Transcripted Summary

The last part of this chapter is to talk about accessibility automated tools that you can integrate in your code base and in your CI pipeline.

Again, the tools that you'll see here are just a subset.

# Axe-Core

One of the most popular automated accessibility testing tools out there is Axe-Core.

You've seen in the previous slides that Axe also has a browser extension that you can use.

If you want to programmatically catch accessibility issues, then you can use different libraries that are based on Axe-Core.

Axe-Core's philosophy is to empower developers, and also software testers, to think about accessibility by integrating automated tests as early on as possible.

There are so many projects out there that are built on top using Axe-Core; such as Axe CLI, which allows you to run accessibility tests straight on your command line, which we'll look into closely, in the next chapter.

projects built on top of Axe Core

Axe-Core can also integrate into your testing tools of choice, such as Jest for unit testing, Cypress, Selenium, with Java, C#, and Python, WebdriverIO, and even TestCafe.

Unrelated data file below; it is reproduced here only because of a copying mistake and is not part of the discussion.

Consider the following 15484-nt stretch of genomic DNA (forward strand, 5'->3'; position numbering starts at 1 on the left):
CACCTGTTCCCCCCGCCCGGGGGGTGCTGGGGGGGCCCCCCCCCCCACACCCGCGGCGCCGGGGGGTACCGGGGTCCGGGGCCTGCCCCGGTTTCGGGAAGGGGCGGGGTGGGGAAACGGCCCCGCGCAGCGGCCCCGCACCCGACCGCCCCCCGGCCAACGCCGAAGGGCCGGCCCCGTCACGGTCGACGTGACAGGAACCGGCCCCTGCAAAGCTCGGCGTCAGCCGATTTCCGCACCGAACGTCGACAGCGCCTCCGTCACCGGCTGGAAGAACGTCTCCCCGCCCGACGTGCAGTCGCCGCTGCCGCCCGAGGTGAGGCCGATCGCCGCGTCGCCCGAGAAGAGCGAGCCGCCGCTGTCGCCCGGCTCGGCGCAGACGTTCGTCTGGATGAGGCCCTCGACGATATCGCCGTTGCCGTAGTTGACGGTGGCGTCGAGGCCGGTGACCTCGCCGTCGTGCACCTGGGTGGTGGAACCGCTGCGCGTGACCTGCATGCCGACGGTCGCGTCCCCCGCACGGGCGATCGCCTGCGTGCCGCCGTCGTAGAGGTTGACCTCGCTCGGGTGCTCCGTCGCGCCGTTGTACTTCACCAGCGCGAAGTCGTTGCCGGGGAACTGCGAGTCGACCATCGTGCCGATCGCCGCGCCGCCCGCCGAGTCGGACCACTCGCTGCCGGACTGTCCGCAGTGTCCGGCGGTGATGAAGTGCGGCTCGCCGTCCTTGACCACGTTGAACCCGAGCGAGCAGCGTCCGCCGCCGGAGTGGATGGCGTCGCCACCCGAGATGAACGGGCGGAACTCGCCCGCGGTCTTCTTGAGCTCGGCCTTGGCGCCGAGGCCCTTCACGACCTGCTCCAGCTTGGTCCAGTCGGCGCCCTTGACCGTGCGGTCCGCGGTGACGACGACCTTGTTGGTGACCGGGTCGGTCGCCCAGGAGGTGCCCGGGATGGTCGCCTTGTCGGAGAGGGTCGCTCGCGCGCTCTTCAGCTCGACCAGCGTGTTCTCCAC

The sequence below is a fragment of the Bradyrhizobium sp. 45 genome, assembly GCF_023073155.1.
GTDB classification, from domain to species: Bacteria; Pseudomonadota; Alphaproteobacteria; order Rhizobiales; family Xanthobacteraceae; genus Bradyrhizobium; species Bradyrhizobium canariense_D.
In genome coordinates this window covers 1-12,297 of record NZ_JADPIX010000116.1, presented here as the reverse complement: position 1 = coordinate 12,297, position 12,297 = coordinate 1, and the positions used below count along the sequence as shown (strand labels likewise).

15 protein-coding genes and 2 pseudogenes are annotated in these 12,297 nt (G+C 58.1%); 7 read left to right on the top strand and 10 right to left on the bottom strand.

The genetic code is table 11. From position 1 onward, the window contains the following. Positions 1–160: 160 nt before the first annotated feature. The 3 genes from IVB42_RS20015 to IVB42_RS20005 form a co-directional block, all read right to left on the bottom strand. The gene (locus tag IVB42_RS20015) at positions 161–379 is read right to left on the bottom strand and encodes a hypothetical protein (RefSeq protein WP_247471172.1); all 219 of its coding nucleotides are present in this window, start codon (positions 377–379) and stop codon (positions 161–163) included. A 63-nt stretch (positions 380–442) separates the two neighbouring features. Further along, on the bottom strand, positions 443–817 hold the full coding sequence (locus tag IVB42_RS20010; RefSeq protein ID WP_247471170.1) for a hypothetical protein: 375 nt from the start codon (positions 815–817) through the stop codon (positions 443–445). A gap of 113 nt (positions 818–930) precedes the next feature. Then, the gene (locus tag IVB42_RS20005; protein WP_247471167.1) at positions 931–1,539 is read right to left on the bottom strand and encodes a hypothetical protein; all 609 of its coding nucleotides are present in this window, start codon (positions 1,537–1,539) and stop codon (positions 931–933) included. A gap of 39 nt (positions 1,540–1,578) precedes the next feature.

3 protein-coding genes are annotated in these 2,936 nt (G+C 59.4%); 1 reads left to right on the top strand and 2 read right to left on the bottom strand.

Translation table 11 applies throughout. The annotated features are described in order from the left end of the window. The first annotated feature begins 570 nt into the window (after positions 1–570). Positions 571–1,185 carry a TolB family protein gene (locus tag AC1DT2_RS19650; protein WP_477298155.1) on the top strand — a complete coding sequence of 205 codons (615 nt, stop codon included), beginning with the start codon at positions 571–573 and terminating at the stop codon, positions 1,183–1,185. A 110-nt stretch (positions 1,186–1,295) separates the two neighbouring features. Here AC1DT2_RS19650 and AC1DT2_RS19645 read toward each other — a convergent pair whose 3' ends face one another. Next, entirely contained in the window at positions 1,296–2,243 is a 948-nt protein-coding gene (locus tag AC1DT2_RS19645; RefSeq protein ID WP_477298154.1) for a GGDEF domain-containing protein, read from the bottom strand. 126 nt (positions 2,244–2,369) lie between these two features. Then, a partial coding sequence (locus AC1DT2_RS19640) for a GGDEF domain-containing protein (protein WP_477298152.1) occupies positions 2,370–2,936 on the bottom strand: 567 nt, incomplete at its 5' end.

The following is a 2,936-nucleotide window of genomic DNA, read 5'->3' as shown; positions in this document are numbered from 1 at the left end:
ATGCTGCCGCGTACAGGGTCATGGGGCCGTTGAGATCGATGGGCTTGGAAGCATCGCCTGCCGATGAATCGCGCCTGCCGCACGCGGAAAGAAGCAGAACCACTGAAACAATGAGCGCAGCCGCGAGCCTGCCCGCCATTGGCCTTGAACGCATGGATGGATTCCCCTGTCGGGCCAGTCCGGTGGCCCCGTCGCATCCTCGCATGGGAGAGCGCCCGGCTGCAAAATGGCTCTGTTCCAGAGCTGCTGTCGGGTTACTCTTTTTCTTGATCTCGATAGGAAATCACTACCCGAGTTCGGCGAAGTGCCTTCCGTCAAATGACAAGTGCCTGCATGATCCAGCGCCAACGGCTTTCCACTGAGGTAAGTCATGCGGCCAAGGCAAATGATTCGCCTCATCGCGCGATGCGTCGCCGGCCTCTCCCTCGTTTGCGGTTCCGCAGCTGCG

You can find the complete list of projects that are using Axe-Core on top, which I've added as a link down below.

On future chapters, I'll focus more on how to integrate Axe with your Cypress tests.

Finally Applitools, the leading provider for modern cross browser visual testing, also released their support for automated accessibility via the Contrast Advisor.

Their visual AI can help you identify potential color contrast violations, and you can toggle between different web content accessibility guidelines, such as 2.0 or 2.1, and also different conformance levels.

I'll talk a bit more in detail about the Applitools Contrast Advisor on the final chapter. I know this whole chapter was quite long, so I'll talk about Axe CLI, Cypress-Axe, and the Applitools Contrast Advisor on future chapters, instead.

Hopefully it gave you an insight as to how many tools there are you can use out there, to help you get started with accessibility testing.

None of the tools I've mentioned will replace you, when it comes to doing this type of test; instead, they're here to help you.


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